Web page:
As creatives, we tend to fall in love with our ideas. As Ryan Holiday says in Perennial Seller, “Creative people, naturally produce a lot of false positives. Ideas that they think are good, but aren’t. Ideas that other people have had. Mediocre ideas that contain buried within the seeds of much better ideas.” That’s often because of they are using the wrong creative strategy
False positives lead authors to spend years writing books no one wants to read and entrepreneurs to develop products no one wants to use. The creative strategy that Chris Rock, Pixar, and the creators of Iconic use to bring ideas to life is an antidote to false positives.
Even though nothing is guaranteed in art, business, or life, you can increase the odds of success by doing what the author Peter Sims Calls Making Little Bets. Making Little Bets is the creative strategy that Chris Rock, Pixar, and other Iconic creators use to make ideas happen.
How I Used This Creative Strategy to Build a Body of Work
Every creative project I’ve done in the last 10 years has been a little bet.
- When I started Unmistakable Creative Podcast in 2009, it was nothing more than a blog post on my personal blog with a few bullet points and an mp3 file. I didn’t even build a website for it until after the 13th.
- The Art of Being Unmistakable became a WSJ bestseller and led to a six-figure book deal. But it started as a series of Facebook status updates.
- This process allowed me to plan a successful conference and cancel one that was doomed to fail before I lost a lot of money
The creative strategy that Chris Rock, Pixar, and others use to bring their ideas to life can be used by anyone if you are willing to experiment, fail and iterate. But there are a few things you need to keep in mind to make it work.
1. Don’t Listen to Your heart. Pay Attention to the Data
If you’re passionate about your idea, you’ll be tempted to listen to your heart, rely too much on your intuition, and ignore the data. This kind of thinking usually leads to reckless risks that don’t pay off.
One of the creative projects I’m most proud of is the conference I put together in 2014. In 2019, I decided it was finally time to do it again. By November, we hadn’t sold enough tickets to break even and were already making a $3000 loss. So we pulled the plug and refunded everyone’s money.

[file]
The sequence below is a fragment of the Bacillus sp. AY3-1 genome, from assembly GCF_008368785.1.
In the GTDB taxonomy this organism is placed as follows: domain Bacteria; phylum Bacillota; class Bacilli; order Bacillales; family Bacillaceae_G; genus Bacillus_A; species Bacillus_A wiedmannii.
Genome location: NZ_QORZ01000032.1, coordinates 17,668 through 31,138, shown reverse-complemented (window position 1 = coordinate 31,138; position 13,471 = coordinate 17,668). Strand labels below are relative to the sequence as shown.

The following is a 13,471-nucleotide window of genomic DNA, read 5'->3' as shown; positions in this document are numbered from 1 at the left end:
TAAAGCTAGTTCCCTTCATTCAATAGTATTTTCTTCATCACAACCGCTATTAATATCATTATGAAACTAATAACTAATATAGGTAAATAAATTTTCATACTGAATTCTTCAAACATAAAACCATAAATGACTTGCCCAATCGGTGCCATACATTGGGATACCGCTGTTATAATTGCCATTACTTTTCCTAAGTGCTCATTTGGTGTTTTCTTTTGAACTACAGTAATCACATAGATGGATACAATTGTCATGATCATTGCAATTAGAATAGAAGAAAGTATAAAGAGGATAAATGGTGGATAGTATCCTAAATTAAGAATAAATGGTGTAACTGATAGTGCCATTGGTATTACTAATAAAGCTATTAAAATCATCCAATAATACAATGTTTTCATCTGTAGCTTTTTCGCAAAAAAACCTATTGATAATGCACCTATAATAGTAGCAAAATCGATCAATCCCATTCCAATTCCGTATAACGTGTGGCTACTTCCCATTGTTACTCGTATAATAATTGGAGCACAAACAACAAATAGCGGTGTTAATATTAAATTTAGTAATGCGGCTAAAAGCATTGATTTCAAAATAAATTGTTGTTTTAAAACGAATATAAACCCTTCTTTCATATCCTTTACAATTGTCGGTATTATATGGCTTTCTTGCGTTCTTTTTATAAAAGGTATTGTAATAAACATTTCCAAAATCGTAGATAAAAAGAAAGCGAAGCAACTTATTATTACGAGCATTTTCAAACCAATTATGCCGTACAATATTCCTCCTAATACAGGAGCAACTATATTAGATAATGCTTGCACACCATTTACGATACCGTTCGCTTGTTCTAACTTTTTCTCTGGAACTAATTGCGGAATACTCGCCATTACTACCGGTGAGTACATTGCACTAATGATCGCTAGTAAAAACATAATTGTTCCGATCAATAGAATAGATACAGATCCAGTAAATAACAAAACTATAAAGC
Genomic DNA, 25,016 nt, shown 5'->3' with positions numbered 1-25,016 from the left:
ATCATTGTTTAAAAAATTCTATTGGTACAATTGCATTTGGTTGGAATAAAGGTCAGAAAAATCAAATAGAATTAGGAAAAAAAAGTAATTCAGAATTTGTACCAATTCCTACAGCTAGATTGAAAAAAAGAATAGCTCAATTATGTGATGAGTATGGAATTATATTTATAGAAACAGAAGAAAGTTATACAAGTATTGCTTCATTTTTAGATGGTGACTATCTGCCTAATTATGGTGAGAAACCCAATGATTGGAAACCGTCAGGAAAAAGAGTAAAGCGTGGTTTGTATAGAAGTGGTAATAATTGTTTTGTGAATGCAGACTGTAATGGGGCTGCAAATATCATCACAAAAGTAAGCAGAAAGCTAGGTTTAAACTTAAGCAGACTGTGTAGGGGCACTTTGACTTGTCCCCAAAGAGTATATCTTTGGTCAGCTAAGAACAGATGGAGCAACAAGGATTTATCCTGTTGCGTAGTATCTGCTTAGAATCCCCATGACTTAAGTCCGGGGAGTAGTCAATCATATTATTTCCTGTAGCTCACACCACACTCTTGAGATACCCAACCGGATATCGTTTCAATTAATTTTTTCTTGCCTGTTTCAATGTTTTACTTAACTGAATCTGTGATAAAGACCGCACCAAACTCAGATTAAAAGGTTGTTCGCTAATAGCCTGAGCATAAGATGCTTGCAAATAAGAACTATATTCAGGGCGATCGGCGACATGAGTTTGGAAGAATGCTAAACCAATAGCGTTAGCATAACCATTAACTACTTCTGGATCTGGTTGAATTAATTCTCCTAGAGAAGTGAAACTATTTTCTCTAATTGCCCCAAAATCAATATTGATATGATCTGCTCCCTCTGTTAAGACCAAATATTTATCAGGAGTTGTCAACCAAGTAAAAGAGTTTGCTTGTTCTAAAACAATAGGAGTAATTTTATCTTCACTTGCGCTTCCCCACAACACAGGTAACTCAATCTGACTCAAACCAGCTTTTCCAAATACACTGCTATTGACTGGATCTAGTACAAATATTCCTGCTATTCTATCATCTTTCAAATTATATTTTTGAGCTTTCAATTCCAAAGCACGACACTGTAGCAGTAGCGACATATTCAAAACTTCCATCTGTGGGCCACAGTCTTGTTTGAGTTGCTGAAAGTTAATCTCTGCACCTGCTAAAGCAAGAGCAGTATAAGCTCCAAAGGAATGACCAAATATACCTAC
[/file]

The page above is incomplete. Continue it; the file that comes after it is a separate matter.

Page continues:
The pandemic started a few months before the conference was supposed to happen. Paying attention to the dates probably saved us from bankruptcy.
2. Strive for Progress Instead of Perfection
Any time you do something for the first time, it will probably suck.
- Writers don’t sit down and write the great American novel in one sitting. They write crappy first drafts and revise their work until they’ve written something worth reading.
- The first version of a product is far from perfect. There are usually bugs in the code, features missing, and more.
Focusing on progress rather than perfection prevents you from having unrealistic expectations. It allows you to focus on the process instead of the prize
3. Accept That it Might Not Work
When people are consumed with passion and enthusiasm for their ideas, they take reckless risks, don’t check their assumptions, rely more on their intuition than data, and make big bets that usually don’t pay off. Their passion comes back to bite them in the ass or blow up in their face.
When we believe wholeheartedly that our idea is destined to succeed and it won’t, we develop unrealistic expectations that leave us disillusioned and disappointed. The more you believe in the myth of passion, the more likely you are to find that perspective cynical or pessimistic.
No one would mistake Seth Godin for a pessimist or cynic. But before he starts any project, he says to himself, “This might not work.” By starting from the premise that our idea might not work, we paradoxically increase the likelihood that it will.
Starting from the premise that what we are doing may not work allows us to detach ourselves from the results and focus on the process. It teaches us to anticipate what might go wrong and prevent it. And it gives us the awareness we need to poke holes in our ideas and challenge our assumptions, which contributes more to success than passion for an idea ever could.
You need to believe in yourself, but not necessarily in your idea, because your idea might suck. If you believe in yourself, but your idea sucks, you’re more likely to adapt, iterate, or come up with a better idea. Idealism, unceasing optimism, enthusiasm, and passion tempt people to think their ideas are better than they are. And if their ideas don’t work, they’re more likely to give up.
Believing that your idea won’t work makes it more likely that it will, because you become less emotional and more objective. You become more open to the flaws in your thinking and question your assumptions.
Passion is great as a personality trait. But it’s a dangerous strategy for running a business.